Arrive and Thrive: 7 Impactful Practices for Women Navigating Leadership
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Arrive and Thrive: 7 Impactful Practices for Women Navigating Leadership

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Arrive and Thrive: 7 Impactful Practices for Women Navigating Leadership

Susan MacKenty Brady is the Deloitte Ellen Gabriel Chair for Women and Leadership at Simmons University and the founding CEO of the Simmons University Institute for Inclusive Leadership. Janet Foutty is the Executive Chair of the Board of Deloitte US. Dr. Lynn Perry Wooten is the Simmons University President.

Below, Susan, Janet, and Lynn share 5 key insights from their new book, Arrive and Thrive: 7 Impactful Practices for Women Navigating Leadership. Listen to the audio version—read by Susan herself—in the Next Big Idea App.

Arrive and Thrive: 7 Impactful Practices for Women Navigating Leadership Susan MacKenty Brady Janet Foutty Lynn Perry Wooten Next Big Idea Club

1. It’s time for women to arrive and thrive in leadership.

While career women face a multitude of challenges on the way up the corporate ladder, we are seeing steady progress. In 2021, the number of women CEOs on the Fortune 500 hit an all-time record: 41. And for the first time, two Black women are on that list. But women’s rise is inconsistent and slow. Looking at the trends in advancement, women comprise less than a quarter of middle managers, and that number shrinks at each rung of the corporate ladder. The number of female CEOs is 8.1% of the total.

We know firsthand that as women rise into positions of greater responsibility and leadership, the risks associated with sounding, experiencing, or looking vulnerable become greater. Gender based biases abound and even women can be guilty of perpetuating them. Forced into being something women leaders think they should be keeps the cycle of “got to prove myself” or “not good enough” going. As a result, women feel there is little margin for error.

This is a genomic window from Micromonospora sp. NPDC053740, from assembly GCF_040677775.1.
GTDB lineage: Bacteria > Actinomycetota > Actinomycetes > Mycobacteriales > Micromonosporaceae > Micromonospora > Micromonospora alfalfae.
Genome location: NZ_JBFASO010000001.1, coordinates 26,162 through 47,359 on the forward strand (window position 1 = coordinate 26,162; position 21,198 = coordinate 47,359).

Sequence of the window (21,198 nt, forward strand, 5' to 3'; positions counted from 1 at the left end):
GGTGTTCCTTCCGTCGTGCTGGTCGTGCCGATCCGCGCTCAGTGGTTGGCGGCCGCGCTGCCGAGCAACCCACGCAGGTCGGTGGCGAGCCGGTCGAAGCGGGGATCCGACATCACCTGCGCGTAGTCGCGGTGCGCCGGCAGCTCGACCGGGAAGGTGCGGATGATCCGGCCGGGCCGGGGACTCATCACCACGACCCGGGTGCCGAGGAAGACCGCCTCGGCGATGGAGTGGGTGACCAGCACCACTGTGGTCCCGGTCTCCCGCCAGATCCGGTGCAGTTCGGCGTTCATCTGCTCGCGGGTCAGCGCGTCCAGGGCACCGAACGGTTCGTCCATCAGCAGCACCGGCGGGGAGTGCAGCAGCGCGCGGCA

The pandemic underscored the instability of all working women’s lives, putting almost 5 million out of work, and by extension, shrinking the pipeline of future female leaders. Too often, work culture encourages women to get their foot in the door, only to leave them without support once they step in. Without more structural, cultural, and personal support, the risk is that women will always be one economic crisis away from unemployment, underemployment, or career stagnation. For far too long, women leaders have had to focus on survival. However, surviving as a woman leader is the floor, not the ceiling.

“Leading is a collaborative effort—not the voyage of one commander.”

Many women are searching for honest conversations and practical advice on how to not only reach the top, but thrive there. To break through as women leaders, we need to hear from each other, learn from each other, and support each other. Navigating senior leadership is hard enough for anyone, and women face even more challenges. The gendered world we live in makes it harder for women to rise into positions of leadership, and we want women to feel a new level of support and practical wisdom as they navigate their journey.

2. Women need tried and true practices to thrive.

Women in leadership deserve to thrive when they arrive, but hard-won practical and applicable wisdom from other leaders is needed. We aren’t meant to go it alone. Leading is a collaborative effort—not the voyage of one commander.

Navigating our leadership journey requires intention and awareness, and then agility-in-action. We identified seven practices that help women uncover the strength, resilience, and courage to lead in an increasingly complex environment. We have teamed up with well-recognized leaders who shared personal stories and insights—all of whom have put their strategies to the test. Think of the practices as a distillation of the best thinking about how women can thrive in leadership—and by doing so, help others thrive too.

– Practice 1: Investing in Your Best Self.
– Practice 2: Embracing Authenticity.
– Practice 3: Cultivating Courage.
– Practice 4: Fostering Resilience.
– Practice 5: Inspiring a Bold Vision.
– Practice 6: Creating a Healthy Team Environment.
– Practice 7: Committing to the Work of the Inclusive Leader.

The verbs we paired with each practice—fostering, inspiring, cultivating—intentionally illustrate that as leaders our real job is making those around us successful. It is about being the best version of yourself in order to lead, inspire, and raise up others.